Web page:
A few weeks ago, I took a close look at Intel's own premium 520 series SSD which uses a SandForce SF-2281 controller and 25nm synchronous NAND inside. Like any premium performance SSD, it also carries a premium price. That price is still a tough pill to swallow for the bulk of the consumers. Using more affordable asynchronous NAND to can cut costs, but some users might worry that it means lower performance. Kingston has been working with the low cost NAND and has put it into a new SATA6Gbs SSD called the SSDNow V+200 series targeting enterprise and businesses with an 'everyday business SSD' that greatly improves productivity whether in desktops or notebooks. The performance and especially the price may surprise you. Let's have a look!
Features and Specifications
The SSDNow V+200 series comes in 60, 90, 120, 240 and 480GB models in both stand alone and upgrade kits. The series uses the SandForce SF-2281 controller to utilize the Intel 25nm Compute 3K asynchronous NAND which improves the SSD's endurance. The controller features advanced wear-leveling, TRIM support, S.M.A.R.T. Tools and DuraClass technology. All this equates to a SATA6Gbs SSD with a three year warranty.
Here's something else you might not have seen. The V+200 240GB retails for as little as $334.99 from places like Newegg. That's a lot easier to stomach than the $450+ averages we've seen the last year. I hear a lot of people saying "we wants the precious" but want to pay less for it.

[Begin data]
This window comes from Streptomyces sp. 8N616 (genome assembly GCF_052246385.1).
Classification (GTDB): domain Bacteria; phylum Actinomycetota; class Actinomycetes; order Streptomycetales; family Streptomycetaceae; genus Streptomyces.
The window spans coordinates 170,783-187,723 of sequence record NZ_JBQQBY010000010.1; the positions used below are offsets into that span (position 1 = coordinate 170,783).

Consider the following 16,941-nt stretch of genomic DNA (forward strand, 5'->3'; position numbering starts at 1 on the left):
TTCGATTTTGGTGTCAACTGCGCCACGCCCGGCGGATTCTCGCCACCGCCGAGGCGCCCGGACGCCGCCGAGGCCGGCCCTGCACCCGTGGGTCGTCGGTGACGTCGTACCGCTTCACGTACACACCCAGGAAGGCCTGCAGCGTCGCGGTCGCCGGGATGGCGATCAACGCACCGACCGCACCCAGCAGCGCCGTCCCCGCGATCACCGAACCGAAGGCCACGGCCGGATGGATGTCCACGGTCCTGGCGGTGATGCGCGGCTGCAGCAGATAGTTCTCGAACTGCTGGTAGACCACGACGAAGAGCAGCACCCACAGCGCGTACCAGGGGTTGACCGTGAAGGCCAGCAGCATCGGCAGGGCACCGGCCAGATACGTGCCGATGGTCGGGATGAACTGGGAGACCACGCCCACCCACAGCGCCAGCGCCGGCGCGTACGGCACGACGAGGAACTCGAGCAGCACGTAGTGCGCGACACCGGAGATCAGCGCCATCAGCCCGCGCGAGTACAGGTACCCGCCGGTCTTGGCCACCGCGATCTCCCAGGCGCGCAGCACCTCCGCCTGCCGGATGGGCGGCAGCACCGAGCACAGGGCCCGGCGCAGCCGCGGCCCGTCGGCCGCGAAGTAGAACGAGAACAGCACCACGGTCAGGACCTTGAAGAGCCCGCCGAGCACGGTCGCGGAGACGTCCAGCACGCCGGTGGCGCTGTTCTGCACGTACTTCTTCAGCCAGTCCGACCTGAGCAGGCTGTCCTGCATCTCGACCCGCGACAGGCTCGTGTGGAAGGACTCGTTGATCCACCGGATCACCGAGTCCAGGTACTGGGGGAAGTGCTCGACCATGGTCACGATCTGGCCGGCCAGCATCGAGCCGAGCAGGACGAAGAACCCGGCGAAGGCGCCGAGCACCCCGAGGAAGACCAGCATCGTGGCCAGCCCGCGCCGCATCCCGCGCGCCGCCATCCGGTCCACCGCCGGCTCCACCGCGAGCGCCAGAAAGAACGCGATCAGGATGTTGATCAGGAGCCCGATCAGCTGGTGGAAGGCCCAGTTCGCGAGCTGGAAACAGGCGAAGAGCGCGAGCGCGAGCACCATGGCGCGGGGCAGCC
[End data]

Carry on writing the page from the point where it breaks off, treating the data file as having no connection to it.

What's in the Upgrade Kit?
While just about any SATA6Gbs gives your computer a big boost in performance, there aren't any little blue pills inside. What you will find inside the upgrade kit are Acronis True Image migration software. Just mirror over the data off your platter drive to the SSD for quicker up time.
The kit also includes 3.5" brackets for mounting in standard hard drive bays, a SATA power cable, and a data cable. It also comes with a useful SSD enclosure, useful for cloning or for extra portability for enterprises users moving a lot of data which happens often. I found it useful for housing smaller 30 to 64GB SSDs lying around in the lab also.
Test System and Configuration
After doing a little digging, I managed to assemble the four primary asynchronous SATAIII SSDs that are under the $200 price level. I tossed in one synchronous SATAIII to give you an idea as to where it falls in terms of performance.
- Processor: Intel Core i7-3630X Sandy Bridge-E
- Motherboard: ASUS P9X79 Deluxe
- Memory: Kingston HyperX Genesis 16GB 1600MHz Quad Channel DDR3
- SSD Competitor 1: Kingston SSDNow V+200 120GB
- SSD Competitor 2: Patriot Memory Pyro 120GB
- SSD Competitor 3: Corsair Force 3 120GB
- SSD Competitor 4: Patriot Memory Inferno 120GB (SATAII)
- SSD Competitor 4: Corsair Force GT 120GB (Synchronous)
- Graphics: MSI Geforce GTX 560 Ti TwinFrozrII
- Power Supply: Antec CP-850
- OS: Windows 7 Pro 64-bit
The latest Intel Rapid Storage driver was installed. All the SSDs were updated to latest available firmwares, but updating an SSD involves some slight risk making it prudent to back up your data. Once you update they can never be rolled back to the previous firmware. And, finally, all the SSDs are at least 60% capacity for a better real world result.
The programs used to test the V+200 SSD included Crystal Disk Mark for its intense data compression, ATTO for IO performance and PCMark7 which provides more tangible results in regards to overall system performance in day to day tasks. That’s why you continue to hear leading engineers say it’s the quickest, easiest performance update you can give your system. A far better bang for the buck than any CPU or memory upgrade for the time being.
Now that we’ve established all our testing parameters, let’s move on directly to testing!